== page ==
“This Night” began as an experiment with drum and bass music. I wanted to see if I could write a somber pop song using the classic ingredients of drum and bass, like the Amen drum break sample and a punchy sub-bass. But as it developed, it turned into something else. I added guitars and some analog synths and it started to sound more like a jungle/new wave mutation, which turned it into something more interesting than I had planned. I wrote the lyrics after I had read a story on Reddit about a severely fractured familial relationship. It got me thinking about how someone can be so changed and effected by a traumatic incident without even being consciously aware of it. I think almost everyone, with the perspective of time, has looked back on their life and realized how fucked up they were over something that happened years and years before. So I tried to put that feeling into a song.
This started out as an homage to all those wonderful, sad new wave pop songs of the 80’s. It’s a classic progression of chords and shiny guitar sounds set to some pretty dark lyrics. The song is about the paranoia of modern day life due to things like the complete saturation of social media in our daily lives, 24 hour news cycles, and the constant fear of violence and disease. Years ago, when I was an active addict, I would use this paranoia and fear as a sort of excuse to keep using. Luckily, I now realize all the bullshit was just in my head and it is up to me to decide how I want to feel about the world and my life.
I love ambient music and I love minimal piano music. Since I was a kid, I’ve always loved the emotion and imagery that such simple soundscapes are capable of conjuring. I wrote and recorded the main ideas for this using a tiny travel midi keyboard connected to my laptop while my husband and I were visiting his mom on the east coast last Fall. They had all went to bed and I stayed up for a few hours, sitting alone on a stool in the darkened and quiet kitchen and pieced this together with piano and samples stretched by 800%. The piano melody was pretty much written as I recorded it; I think I was just playing off the stillness of the moment. When I got back to my studio, I recorded the piano sounds to cassette tape which I then unspooled and crinkled it between my fingers to get that kind of messed up tape sound where it’s cutting in and out. Then I recorded it back into the session. I wanted to give it an intimate and lo-fi feel, especially if you’re listening on headphones.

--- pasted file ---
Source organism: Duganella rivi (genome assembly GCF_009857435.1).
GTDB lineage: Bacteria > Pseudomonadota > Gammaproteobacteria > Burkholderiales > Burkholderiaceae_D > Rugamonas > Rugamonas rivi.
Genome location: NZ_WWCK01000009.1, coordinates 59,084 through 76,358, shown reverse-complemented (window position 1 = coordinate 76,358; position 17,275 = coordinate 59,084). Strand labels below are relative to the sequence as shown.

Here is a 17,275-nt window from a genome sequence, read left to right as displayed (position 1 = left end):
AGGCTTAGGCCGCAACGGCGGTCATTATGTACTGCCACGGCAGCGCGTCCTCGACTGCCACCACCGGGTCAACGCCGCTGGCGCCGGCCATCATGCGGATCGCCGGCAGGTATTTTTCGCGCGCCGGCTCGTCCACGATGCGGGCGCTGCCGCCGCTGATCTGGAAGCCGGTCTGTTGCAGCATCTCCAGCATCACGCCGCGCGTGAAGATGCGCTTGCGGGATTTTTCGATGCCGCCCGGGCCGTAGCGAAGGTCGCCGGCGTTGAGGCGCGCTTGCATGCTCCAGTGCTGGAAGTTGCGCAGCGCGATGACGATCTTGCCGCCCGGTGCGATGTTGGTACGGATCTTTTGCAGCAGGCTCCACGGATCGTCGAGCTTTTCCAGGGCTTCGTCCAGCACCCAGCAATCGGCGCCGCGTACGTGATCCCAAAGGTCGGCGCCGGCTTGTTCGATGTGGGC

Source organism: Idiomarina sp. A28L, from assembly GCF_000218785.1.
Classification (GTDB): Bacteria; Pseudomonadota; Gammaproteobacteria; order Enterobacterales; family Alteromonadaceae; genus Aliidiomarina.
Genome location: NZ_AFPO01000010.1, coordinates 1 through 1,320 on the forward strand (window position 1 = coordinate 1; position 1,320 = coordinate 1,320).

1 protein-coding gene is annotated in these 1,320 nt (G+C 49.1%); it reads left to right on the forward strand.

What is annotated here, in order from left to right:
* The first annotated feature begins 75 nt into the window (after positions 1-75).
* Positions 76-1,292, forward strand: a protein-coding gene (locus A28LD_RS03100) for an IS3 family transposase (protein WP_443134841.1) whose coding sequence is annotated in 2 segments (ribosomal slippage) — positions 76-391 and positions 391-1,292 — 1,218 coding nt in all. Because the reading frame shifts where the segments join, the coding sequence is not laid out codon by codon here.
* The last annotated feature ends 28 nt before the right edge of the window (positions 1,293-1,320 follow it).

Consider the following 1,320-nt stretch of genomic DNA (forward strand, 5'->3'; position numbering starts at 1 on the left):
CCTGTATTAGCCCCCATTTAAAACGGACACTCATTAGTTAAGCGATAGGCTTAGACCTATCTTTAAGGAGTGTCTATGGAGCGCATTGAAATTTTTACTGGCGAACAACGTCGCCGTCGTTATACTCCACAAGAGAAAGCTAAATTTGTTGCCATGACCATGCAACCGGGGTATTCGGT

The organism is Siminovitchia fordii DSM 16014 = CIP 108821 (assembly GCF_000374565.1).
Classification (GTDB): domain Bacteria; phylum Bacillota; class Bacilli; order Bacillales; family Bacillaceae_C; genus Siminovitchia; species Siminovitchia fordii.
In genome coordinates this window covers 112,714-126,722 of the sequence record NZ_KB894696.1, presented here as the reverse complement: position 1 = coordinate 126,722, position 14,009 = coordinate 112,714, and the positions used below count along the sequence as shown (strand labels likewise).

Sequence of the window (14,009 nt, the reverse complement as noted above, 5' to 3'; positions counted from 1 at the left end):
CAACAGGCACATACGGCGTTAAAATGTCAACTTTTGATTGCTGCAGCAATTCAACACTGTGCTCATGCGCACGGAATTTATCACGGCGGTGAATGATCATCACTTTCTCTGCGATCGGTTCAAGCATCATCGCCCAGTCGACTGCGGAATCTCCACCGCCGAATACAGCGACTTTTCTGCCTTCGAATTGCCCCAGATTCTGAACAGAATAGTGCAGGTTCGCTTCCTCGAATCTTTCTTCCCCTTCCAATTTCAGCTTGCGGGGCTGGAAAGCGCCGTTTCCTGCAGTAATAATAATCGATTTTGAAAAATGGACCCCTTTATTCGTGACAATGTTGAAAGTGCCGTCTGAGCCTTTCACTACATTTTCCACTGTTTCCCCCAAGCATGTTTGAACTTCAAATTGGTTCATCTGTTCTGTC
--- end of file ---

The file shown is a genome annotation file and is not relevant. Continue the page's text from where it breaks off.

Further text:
Under the Covers
The bulk of this was written and sequenced in an hour-long session, immediately after which I recorded a short video of me performing it and improvising some vocal melodies over it. I had posted the video on Facebook and forgot about it for a while. Even though it was not really like anything I had done before, I eventually I came back to it and finished it. I wrote lyrics to fit all the vocal melodies I had originally improvised, added a middle part, and turned it into a real song. The song is about how some people spend so much time focusing on finding love and meaningful relationships in their life that they ignore everything else. I’ve spent a lot of time in my past focusing on what I’ve lost or gained in the search for love while my life fell apart all around me. Love and meaningful relationships ARE important but there needs to be a balance. You need to also take care of yourself and make sure you are able to survive in the world. Love won’t mean shit if you’re not alive to experience it. It took me an embarrassingly long time to figure this out.
The original idea for this was also written pretty quickly and posted as a video online. I had just started using this vocal FX unit that had a looping feature. I connected a microphone and guitar to it and started building a song progression from simple guitar and vocal loops laid on top of each other. On Facebook you get those dumb “On This Day” notifications and it’s usually some embarrassing shit you said 8 years ago. But the video of this song I made came up one year later and I didn’t hate it. Then it came up again two years later and it was still sounding good to me. So I re-recorded it, building it the same way I originally did using layers of vocal and guitar loops. I added some synth bass and drums and fleshed it out into a full-sounding song. Lyrically it’s a pretty simple theme: regret. And when you’re in a bad place with addiction and depression, emotions like regret seem to loop around, over and over in your head. So I kept the lyrics short and simple and repeated them. And of course the song was built using loops so I feel like that definitely fit the theme I was going for.
Your Ghost (ft. John Tejada)